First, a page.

We are also dismayed that the NewsHour segment implicitly questioned, even if unintentionally, the professionalism of teachers and American schools in regard to teaching reading. It was suggested that teachers were ignorant of or resistant to the scientific certainty of dyslexia and how reading can be effectively taught, not only to those children diagnosed with dyslexia, but to all children. Beyond the absence of such certainty, as we have explained above, the segment unfairly provided no opportunity for a rebuttal from qualified representatives of those groups. They could have pointed to a complementary body of scientific research that supports alternative explanations of reading difficulties and instructional approaches that have been shown to be effective for a wide range of students with reading difficulties. That lack of balance was exacerbated when the segment included emotional comments about how children’s needs were not being met...


Sunday, May 19, 2019

Sunday Music Interlude - Bach

From the website of Helene Schulthess

Toccata and Fugue in D minor, BWV 565 for Organ by J. S. Bach.

Composition date unknown. There are some suggestions that the piece wasn't written for organ...and that it wasn't written by Bach at all. No original manuscripts have been found.

See Toccata and Fugue in D minor, BWV 565


Wednesday, May 15, 2019

It's All About Growth


One of my favorite bloggers, Peter Greene, is on his second set of children...his older children are in their thirties and he is the father of twin babies. It's normal, I think, that we look back at our lives with a certain amount of nostalgia and Greene does this in a beautiful and thoughtful way in his post, Parenting Is All About Losing.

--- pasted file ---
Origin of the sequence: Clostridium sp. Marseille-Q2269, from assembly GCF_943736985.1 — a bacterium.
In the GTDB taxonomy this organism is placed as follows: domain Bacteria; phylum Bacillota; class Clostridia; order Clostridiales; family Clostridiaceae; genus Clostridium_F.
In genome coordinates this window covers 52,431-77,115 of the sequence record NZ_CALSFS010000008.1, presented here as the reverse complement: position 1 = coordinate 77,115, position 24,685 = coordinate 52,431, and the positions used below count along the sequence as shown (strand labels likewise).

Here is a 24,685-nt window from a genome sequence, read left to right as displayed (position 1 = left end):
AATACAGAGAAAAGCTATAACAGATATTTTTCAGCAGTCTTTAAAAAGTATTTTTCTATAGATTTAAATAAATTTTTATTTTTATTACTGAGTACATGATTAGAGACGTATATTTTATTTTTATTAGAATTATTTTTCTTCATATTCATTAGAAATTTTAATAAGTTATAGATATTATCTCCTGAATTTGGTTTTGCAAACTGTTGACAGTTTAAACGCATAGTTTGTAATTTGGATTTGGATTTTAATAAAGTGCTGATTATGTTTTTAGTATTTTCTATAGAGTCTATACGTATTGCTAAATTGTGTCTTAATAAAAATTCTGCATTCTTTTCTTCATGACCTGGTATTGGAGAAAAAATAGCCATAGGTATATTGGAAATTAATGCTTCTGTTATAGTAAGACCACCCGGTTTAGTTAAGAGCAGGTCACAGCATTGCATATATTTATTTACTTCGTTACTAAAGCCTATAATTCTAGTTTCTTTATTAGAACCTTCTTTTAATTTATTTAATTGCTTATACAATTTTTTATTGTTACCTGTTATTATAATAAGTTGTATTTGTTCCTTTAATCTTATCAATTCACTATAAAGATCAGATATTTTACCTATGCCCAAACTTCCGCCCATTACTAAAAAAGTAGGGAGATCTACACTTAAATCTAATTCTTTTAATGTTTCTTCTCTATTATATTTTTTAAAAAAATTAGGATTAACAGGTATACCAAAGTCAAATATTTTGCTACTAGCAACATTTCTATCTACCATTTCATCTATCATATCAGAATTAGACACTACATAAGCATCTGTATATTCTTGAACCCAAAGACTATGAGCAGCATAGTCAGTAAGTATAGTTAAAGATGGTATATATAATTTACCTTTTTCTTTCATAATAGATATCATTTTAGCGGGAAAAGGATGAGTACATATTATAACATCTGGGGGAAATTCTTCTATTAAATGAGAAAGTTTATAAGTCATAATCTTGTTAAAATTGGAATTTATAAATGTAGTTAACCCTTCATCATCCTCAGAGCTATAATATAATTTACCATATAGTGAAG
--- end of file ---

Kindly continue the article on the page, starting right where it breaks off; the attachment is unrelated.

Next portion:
My wife asked me the other day, "Is it always like this?" We had turned around and had one of those moments when you realize that your baby looks like a small child, an undersized person, but not an infant any more. It's a truly mixed moment emotionally, one part pride and joy at how big your child has grown, and one part sadness and loss because there was an infant just here a moment ago and now that tiniest person is gone forever.
There are conflicting emotions accompanying our children's growth...
Not that it's all loss and sadness. Every stage of my older children's lives was the best so far, the best until the next new stage revealed itself to be even better. They get stronger and wiser and more terribly beautiful each time. It would never be enough to try to hold them back, to trade the unnatural prolonging of one stage for an unrealized better stage to come. Not that some parents don't panic and try some emotional equivalent of binding their children's legs so they won't learn to walk or run. It never works. Children were born to grow, and grow they will, with or without our help.